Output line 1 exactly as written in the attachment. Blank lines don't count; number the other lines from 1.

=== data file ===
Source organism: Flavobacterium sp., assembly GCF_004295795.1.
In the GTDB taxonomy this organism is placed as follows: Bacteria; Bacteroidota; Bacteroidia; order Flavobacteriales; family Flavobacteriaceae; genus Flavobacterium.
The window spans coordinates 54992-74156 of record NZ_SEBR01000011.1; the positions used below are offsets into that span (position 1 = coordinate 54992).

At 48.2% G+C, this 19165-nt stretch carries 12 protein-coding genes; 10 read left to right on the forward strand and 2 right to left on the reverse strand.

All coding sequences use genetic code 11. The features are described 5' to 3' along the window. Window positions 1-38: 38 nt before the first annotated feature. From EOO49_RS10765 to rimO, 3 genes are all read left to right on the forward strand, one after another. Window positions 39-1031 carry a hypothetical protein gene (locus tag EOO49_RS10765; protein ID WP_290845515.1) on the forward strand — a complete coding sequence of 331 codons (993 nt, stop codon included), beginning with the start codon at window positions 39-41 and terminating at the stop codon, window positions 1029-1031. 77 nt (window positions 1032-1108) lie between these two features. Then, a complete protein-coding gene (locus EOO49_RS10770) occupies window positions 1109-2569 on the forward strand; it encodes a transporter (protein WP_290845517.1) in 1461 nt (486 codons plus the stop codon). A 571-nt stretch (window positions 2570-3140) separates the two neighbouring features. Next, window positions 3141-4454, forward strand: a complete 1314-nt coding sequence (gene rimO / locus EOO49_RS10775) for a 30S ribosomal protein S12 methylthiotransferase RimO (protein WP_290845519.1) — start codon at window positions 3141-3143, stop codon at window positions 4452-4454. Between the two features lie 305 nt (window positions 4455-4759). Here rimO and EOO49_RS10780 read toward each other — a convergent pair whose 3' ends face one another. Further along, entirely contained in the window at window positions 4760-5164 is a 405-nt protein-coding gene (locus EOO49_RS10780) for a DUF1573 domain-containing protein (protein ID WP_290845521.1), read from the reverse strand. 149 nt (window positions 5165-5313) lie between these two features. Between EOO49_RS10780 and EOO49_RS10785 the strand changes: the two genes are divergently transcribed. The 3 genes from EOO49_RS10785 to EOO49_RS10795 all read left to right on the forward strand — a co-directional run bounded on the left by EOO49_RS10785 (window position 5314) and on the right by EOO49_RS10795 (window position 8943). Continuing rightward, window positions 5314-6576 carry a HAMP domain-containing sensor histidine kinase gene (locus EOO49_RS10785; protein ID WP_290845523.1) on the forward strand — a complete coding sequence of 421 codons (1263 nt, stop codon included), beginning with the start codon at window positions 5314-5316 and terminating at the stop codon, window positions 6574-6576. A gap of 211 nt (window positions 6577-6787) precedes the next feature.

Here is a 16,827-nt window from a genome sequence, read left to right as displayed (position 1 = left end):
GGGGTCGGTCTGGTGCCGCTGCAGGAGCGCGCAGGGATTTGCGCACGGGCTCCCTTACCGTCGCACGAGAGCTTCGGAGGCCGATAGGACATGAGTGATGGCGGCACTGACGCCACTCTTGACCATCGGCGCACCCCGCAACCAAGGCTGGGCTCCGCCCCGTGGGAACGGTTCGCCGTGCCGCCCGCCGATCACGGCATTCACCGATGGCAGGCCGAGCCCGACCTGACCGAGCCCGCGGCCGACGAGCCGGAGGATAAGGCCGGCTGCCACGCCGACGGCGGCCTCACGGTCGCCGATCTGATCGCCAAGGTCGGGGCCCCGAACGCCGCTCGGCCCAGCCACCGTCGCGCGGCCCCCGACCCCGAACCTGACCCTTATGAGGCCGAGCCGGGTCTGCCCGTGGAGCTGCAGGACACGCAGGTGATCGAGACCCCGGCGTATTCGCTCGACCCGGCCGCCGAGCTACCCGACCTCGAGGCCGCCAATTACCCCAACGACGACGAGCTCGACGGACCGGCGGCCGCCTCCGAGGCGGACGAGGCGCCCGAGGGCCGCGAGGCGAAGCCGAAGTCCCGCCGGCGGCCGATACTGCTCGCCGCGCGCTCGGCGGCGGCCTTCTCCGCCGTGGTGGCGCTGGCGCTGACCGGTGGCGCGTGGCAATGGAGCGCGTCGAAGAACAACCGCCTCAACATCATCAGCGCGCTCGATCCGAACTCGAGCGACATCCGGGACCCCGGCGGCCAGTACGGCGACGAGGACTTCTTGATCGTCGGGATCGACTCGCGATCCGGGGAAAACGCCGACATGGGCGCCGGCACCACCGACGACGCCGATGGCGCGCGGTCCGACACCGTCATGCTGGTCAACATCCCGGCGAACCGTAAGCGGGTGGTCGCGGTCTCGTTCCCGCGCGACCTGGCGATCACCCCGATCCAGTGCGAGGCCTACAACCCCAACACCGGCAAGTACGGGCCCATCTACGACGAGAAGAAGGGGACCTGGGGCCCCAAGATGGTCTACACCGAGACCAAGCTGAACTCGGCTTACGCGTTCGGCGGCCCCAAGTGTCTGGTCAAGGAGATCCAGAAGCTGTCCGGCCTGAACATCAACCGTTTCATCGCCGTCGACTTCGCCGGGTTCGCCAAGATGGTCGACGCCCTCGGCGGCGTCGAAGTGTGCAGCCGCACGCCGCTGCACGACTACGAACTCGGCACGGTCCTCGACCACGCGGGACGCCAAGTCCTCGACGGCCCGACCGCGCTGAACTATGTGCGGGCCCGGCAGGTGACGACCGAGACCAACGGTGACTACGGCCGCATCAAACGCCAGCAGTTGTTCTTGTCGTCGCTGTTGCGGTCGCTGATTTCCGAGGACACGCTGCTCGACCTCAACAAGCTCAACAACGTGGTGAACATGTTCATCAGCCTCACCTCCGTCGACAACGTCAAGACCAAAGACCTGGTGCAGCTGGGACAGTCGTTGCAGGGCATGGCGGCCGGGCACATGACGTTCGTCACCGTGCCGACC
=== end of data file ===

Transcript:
Source organism: Flavobacterium sp., assembly GCF_004295795.1.